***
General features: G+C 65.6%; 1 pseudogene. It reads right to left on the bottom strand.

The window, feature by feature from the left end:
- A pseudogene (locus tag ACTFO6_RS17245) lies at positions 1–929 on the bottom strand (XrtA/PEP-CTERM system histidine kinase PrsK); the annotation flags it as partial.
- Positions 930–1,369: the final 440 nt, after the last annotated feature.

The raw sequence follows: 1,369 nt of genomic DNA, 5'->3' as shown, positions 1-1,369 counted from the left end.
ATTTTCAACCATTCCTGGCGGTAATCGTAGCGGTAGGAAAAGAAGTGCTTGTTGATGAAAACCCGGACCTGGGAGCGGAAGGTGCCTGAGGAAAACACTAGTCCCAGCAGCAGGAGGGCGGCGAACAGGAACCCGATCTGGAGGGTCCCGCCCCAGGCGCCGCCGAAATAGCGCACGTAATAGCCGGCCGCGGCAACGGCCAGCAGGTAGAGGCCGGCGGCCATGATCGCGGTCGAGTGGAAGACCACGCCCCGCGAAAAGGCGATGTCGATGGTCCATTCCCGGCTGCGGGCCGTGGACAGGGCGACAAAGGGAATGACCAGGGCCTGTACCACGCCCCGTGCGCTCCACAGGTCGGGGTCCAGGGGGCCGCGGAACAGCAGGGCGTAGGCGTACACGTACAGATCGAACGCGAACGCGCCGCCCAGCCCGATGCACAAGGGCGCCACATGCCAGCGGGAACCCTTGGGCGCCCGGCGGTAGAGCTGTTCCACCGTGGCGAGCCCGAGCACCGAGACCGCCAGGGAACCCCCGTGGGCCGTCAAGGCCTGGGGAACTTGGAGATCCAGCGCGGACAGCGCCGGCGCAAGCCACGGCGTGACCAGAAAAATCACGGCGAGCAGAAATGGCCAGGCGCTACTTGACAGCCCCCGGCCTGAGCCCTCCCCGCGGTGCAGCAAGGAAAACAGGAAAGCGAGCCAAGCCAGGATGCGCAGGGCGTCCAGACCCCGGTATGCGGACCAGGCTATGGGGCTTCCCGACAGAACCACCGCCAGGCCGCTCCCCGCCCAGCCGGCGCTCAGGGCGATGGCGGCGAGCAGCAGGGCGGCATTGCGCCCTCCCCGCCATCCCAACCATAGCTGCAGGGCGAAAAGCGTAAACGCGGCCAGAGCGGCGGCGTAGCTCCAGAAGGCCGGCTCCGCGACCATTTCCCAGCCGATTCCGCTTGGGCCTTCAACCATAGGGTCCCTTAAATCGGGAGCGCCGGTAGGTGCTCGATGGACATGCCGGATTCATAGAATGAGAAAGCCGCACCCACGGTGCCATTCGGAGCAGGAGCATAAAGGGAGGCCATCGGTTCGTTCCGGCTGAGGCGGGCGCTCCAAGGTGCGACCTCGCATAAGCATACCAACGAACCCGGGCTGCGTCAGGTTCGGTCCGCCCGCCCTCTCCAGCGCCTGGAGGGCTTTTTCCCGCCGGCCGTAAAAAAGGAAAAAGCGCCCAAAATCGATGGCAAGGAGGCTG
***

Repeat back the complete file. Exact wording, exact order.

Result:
General features: G+C 65.6%; 1 pseudogene. It reads right to left on the bottom strand.

The window, feature by feature from the left end:
- A pseudogene (locus tag ACTFO6_RS17245) lies at positions 1–929 on the bottom strand (XrtA/PEP-CTERM system histidine kinase PrsK); the annotation flags it as partial.
- Positions 930–1,369: the final 440 nt, after the last annotated feature.

The raw sequence follows: 1,369 nt of genomic DNA, 5'->3' as shown, positions 1-1,369 counted from the left end.
ATTTTCAACCATTCCTGGCGGTAATCGTAGCGGTAGGAAAAGAAGTGCTTGTTGATGAAAACCCGGACCTGGGAGCGGAAGGTGCCTGAGGAAAACACTAGTCCCAGCAGCAGGAGGGCGGCGAACAGGAACCCGATCTGGAGGGTCCCGCCCCAGGCGCCGCCGAAATAGCGCACGTAATAGCCGGCCGCGGCAACGGCCAGCAGGTAGAGGCCGGCGGCCATGATCGCGGTCGAGTGGAAGACCACGCCCCGCGAAAAGGCGATGTCGATGGTCCATTCCCGGCTGCGGGCCGTGGACAGGGCGACAAAGGGAATGACCAGGGCCTGTACCACGCCCCGTGCGCTCCACAGGTCGGGGTCCAGGGGGCCGCGGAACAGCAGGGCGTAGGCGTACACGTACAGATCGAACGCGAACGCGCCGCCCAGCCCGATGCACAAGGGCGCCACATGCCAGCGGGAACCCTTGGGCGCCCGGCGGTAGAGCTGTTCCACCGTGGCGAGCCCGAGCACCGAGACCGCCAGGGAACCCCCGTGGGCCGTCAAGGCCTGGGGAACTTGGAGATCCAGCGCGGACAGCGCCGGCGCAAGCCACGGCGTGACCAGAAAAATCACGGCGAGCAGAAATGGCCAGGCGCTACTTGACAGCCCCCGGCCTGAGCCCTCCCCGCGGTGCAGCAAGGAAAACAGGAAAGCGAGCCAAGCCAGGATGCGCAGGGCGTCCAGACCCCGGTATGCGGACCAGGCTATGGGGCTTCCCGACAGAACCACCGCCAGGCCGCTCCCCGCCCAGCCGGCGCTCAGGGCGATGGCGGCGAGCAGCAGGGCGGCATTGCGCCCTCCCCGCCATCCCAACCATAGCTGCAGGGCGAAAAGCGTAAACGCGGCCAGAGCGGCGGCGTAGCTCCAGAAGGCCGGCTCCGCGACCATTTCCCAGCCGATTCCGCTTGGGCCTTCAACCATAGGGTCCCTTAAATCGGGAGCGCCGGTAGGTGCTCGATGGACATGCCGGATTCATAGAATGAGAAAGCCGCACCCACGGTGCCATTCGGAGCAGGAGCATAAAGGGAGGCCATCGGTTCGTTCCGGCTGAGGCGGGCGCTCCAAGGTGCGACCTCGCATAAGCATACCAACGAACCCGGGCTGCGTCAGGTTCGGTCCGCCCGCCCTCTCCAGCGCCTGGAGGGCTTTTTCCCGCCGGCCGTAAAAAAGGAAAAAGCGCCCAAAATCGATGGCAAGGAGGCTG